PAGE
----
Shane McKenna discusses in a paper for ISEA2011 his use of animated graphic notation to encourage collaborative music making for a wide range of performers with different musical backgrounds. He states that: […performances and recordings have shown that animated graphic notation is an effective way of creating a shared musical experience through creative collaboration][3]. McKenna has also used animated notation for educational purposes as in DabbledooMusic (Shane McKenna) [8], a music education application for primary school children.


With The Max Maestro the aim was to further explore the artistic possibilities with the use of animated music notation. More specifically, having non-professionals as performers of advanced musical structures as primarily an artistic method. As inspiration for the development of The Max Maestro, other animated notation/real-time score systems collected on the Animated Notation Dot Com site by Ryan Ross Smith were observed. Most of these systems made by composers were, though, mainly developed for professional musicians dedicated to performing contemporary experimental music. Most of them were also created for solo performers or small ensemble settings. This is why The Max Maestro seems to be quite unique in its appearance with the ambition of enabling performances of advanced music textures with non-professional performers in large groups/crowds, but still mainly to fulfill an artistic vision/idea.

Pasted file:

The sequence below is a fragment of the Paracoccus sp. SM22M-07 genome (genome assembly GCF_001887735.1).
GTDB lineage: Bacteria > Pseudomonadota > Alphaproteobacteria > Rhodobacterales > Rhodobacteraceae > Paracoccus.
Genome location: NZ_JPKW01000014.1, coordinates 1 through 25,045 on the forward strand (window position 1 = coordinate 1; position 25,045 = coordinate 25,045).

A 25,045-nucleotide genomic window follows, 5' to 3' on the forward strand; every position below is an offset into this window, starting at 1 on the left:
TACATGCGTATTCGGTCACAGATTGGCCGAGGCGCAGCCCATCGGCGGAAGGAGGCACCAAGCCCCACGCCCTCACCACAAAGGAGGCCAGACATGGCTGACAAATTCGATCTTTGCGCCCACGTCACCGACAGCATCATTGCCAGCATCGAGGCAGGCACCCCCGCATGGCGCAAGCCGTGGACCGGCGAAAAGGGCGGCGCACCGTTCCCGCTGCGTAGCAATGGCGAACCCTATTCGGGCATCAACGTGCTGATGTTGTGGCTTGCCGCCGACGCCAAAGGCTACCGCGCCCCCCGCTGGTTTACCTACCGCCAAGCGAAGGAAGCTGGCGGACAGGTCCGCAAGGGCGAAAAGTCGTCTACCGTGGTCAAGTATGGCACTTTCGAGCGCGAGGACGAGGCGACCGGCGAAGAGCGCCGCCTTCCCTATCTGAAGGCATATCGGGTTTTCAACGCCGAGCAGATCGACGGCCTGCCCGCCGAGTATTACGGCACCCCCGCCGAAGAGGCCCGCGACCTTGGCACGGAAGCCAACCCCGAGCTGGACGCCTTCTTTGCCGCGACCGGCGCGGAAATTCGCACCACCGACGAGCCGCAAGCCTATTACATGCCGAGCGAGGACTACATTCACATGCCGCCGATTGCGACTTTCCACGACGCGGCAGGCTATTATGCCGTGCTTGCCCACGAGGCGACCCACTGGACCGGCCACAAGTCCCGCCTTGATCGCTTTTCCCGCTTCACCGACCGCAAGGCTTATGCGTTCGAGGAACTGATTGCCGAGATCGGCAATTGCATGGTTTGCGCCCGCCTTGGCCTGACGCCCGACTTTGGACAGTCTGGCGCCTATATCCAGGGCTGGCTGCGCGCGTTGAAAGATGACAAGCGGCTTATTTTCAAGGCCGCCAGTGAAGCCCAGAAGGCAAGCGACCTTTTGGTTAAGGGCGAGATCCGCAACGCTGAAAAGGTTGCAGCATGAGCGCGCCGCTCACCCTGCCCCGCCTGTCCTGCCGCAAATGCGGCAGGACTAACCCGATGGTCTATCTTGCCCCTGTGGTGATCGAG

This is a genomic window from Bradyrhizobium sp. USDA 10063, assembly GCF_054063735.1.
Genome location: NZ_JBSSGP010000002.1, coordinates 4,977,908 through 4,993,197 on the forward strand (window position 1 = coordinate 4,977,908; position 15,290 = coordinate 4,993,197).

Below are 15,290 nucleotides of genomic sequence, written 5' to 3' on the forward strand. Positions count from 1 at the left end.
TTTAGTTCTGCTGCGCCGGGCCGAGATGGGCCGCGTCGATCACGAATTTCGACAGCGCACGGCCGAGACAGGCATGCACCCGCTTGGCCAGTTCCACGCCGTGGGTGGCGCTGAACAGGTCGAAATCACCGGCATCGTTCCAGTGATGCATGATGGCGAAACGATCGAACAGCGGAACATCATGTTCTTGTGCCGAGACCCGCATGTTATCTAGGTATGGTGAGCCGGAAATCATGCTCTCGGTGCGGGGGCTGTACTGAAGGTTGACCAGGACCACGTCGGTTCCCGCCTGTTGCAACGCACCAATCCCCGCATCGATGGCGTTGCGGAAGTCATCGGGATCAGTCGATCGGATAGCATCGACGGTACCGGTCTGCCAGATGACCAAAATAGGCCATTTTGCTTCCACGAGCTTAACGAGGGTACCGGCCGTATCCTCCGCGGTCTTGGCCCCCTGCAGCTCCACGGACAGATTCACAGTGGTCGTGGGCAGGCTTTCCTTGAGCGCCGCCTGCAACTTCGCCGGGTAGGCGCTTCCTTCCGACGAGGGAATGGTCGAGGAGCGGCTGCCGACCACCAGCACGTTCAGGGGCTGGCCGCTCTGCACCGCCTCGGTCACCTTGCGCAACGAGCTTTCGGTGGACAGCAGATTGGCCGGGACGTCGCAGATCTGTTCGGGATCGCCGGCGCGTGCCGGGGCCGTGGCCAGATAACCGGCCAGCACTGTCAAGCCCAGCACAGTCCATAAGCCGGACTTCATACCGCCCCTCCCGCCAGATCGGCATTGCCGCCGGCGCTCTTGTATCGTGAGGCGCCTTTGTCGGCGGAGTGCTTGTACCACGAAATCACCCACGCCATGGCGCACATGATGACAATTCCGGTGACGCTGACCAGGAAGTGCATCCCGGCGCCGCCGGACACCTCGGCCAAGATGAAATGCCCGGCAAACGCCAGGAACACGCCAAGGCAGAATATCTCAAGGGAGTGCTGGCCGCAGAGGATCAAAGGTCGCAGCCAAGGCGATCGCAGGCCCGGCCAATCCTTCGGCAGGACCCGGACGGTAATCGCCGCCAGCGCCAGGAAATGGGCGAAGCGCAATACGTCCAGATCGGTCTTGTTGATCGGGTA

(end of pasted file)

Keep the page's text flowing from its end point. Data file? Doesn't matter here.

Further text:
Other terms like Real-Time Scores, Screen Scores and Real-Time Screen Scores are to be found in different articles describing similar notation systems, but the term Animated Music Notation was chosen for The Max Maestro because of its appearance and because the ambition was not to primarily design a score, which would be changeable in real-time. Even if The Max Maestro was developed to be controllable in real-time with the possibility of enabling tests of artistic ideas during rehearsals, the main aim was to develop a system which could conduct the artistic ideas of a fixed composition.


[3.] McKenna Shane, Animated Graphic Notation – Paper at ISEA2011 Istanbul (International Symposium on Electronic Art)

[5.] Smith, Ryan Ross, <>

[6.] Hope, Cat/ Vickery, Lindsay, Decibel Score Player (2011), <>

[7.] S.L.A.T.U.R, <>

[8.] McKenna, Shane/ Redmond, Killian – Dabbledoomusic (2012) - Animated notation application for children - <>

[4.]  Wyatt, A. K., & Hope, C. (2013). Animated music notation on the iPad (or: Music stands just weren't designed to support laptops). In Proceedings of the 2013 ICMC Conference. (pp. 201-207)